At that time, my mother woke up because of the noise, she went to the living room of the house. My mother does not know Turkish, she only speaks her native language – Arabic. She called me by name, she asked what was going on. I tried to tell her that nothing was happening, but the police did not allow my mother to even approach us. She was not even allowed to hear our voices.

During this time, my mother felt sick. We tried to bring her an hour of water to drink, because as we all know, it helps a person to calm down, refresh, and also helps the heart to work, sometimes it can even prevent a heart attack. But the SWAT teams and the police agents did not allow us. We couldn’t even give my mother a glass of water. Then my mother collapsed in the armchair. We started calling the police to call an ambulance. They, in turn, I don’t know if they really called, or just pretended to call an ambulance because an ambulance didn’t come for 1 hour. While searching the house, my mother got up for a moment and said, “Take me to the hospital.” As soon as she said that, she fell into our arms. The ambulance never came, and my mother fainted.

We took my mother to the hospital on our own. We took her to the state hospital in the town of Samandağ. The doctor there said, “She’s fine, she’ll be fine in a little while,” put a small serum on her, then left the room and left us together with her. After about 10 minutes, we noticed that my mother’s body was starting to cool down. We told this to the doctor, but he paid no attention to us. We took my mother to another hospital, again on our own. At the other hospital, the doctor’s words were as follows: “This woman is having a heart attack. Where have you been so far? Why did you bring her so late?” She came to give medicine to my mother, but because she was completely unconscious, she could not take that medicine.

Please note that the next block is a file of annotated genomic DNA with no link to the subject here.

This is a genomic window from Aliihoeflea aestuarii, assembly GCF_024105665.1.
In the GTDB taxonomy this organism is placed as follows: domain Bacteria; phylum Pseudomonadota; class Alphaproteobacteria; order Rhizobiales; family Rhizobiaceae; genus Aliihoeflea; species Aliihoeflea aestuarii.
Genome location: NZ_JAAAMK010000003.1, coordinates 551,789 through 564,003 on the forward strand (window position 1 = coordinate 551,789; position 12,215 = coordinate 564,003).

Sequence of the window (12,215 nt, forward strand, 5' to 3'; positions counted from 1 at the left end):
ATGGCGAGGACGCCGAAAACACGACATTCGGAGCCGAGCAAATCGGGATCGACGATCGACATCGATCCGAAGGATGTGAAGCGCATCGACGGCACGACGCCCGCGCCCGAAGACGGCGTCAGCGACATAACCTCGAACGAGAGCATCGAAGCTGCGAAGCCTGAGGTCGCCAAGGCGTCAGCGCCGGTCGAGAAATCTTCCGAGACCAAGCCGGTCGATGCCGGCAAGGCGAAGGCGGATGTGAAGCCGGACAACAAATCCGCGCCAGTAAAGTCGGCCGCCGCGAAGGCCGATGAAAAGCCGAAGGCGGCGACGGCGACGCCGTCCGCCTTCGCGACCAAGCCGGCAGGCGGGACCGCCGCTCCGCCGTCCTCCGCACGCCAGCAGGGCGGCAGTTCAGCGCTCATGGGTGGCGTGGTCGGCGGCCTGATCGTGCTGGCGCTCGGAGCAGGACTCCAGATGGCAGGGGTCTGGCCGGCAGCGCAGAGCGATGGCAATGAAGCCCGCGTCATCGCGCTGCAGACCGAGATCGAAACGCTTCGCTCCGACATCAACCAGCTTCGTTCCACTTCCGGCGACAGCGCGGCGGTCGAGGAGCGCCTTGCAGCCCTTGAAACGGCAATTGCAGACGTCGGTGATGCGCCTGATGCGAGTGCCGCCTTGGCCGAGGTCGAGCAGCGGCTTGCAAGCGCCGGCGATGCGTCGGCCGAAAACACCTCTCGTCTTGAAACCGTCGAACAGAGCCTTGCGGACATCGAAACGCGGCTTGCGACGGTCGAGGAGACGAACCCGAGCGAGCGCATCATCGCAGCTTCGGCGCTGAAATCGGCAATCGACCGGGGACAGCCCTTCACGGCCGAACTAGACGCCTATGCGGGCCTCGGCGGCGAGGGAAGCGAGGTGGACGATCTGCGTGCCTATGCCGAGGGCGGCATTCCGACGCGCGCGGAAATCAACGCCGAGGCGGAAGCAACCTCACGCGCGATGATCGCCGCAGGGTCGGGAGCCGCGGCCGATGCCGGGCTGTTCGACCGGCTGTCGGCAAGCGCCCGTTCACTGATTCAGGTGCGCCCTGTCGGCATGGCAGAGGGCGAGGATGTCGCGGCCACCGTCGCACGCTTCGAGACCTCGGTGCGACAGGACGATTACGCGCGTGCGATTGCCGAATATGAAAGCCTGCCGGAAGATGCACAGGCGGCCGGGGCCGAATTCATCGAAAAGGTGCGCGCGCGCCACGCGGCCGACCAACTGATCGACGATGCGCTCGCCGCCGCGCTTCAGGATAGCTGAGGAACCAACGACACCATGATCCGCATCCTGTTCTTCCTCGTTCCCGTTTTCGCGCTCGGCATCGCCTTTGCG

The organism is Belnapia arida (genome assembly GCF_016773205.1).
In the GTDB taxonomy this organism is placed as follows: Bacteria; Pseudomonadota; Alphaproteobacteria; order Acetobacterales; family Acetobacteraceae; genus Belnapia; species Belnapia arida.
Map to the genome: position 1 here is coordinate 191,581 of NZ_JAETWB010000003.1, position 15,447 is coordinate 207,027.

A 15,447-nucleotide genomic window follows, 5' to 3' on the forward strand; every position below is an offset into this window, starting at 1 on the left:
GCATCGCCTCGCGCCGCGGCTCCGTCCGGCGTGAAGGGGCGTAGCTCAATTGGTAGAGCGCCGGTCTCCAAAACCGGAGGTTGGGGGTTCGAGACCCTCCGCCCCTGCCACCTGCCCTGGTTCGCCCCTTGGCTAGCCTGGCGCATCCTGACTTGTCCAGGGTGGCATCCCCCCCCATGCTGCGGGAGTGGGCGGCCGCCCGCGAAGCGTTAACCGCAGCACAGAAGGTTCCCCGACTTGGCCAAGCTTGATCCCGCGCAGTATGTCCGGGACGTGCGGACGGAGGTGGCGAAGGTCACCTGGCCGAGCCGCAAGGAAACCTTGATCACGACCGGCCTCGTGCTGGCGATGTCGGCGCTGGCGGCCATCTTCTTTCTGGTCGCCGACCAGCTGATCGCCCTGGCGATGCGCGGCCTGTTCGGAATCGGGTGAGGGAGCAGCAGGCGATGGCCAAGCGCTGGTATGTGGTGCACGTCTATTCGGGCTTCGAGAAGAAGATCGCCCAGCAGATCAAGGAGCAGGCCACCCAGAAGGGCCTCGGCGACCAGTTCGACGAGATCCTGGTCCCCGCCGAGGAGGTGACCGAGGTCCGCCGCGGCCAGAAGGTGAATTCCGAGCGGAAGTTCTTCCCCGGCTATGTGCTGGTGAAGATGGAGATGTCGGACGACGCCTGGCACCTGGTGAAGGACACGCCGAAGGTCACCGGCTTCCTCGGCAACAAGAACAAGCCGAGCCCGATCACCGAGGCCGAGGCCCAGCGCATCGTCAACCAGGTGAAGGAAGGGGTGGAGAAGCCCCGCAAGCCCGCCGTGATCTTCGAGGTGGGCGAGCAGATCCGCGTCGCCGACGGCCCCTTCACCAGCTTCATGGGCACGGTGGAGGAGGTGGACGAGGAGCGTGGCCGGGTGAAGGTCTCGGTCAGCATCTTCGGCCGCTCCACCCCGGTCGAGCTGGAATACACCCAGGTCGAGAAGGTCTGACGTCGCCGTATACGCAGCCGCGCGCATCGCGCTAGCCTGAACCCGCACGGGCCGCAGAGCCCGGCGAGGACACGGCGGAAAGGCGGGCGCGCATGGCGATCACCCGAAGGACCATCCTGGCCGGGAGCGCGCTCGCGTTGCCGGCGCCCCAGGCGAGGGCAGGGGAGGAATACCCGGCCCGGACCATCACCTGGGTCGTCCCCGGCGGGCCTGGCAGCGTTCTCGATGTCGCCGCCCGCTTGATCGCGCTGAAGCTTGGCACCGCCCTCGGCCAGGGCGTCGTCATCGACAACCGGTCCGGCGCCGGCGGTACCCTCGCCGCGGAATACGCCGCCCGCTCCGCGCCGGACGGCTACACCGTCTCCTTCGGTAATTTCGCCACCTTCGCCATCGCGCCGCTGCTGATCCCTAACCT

The doctor told us that she needed surgery, but their hospital did not have the opportunity to do so, and for that reason, she referred us to Academica Hospital in Antakya, the capital city of the Hatay province. There my mother underwent surgery, but the doctors told us openly that we were very late. A series of irresponsibility and negligence. If you ask me whose irresponsibility, I would say – the state. We were later told that my mother had died.

The police raided our home because we were doing things that are our rights under the constitution and the laws of this country, and so they killed my mother. We have not done anything wrong. We demanded the streets in our village to be repaired. The repairs were carried out, but there is no necessary infrastructure for normal life in the village. Here in our district is held a festival of Arabs – Alevis, the police point it out as a pretext for the assault on our home. One of the reasons is also that we sell tickets for the Grup Yorum concert. Here in our village, there is a People’s Council, they present our membership in this council as a crime. What does this advice do? Prevents the entry of drugs into our village, deals with the problems of the settlement. Is all this a crime?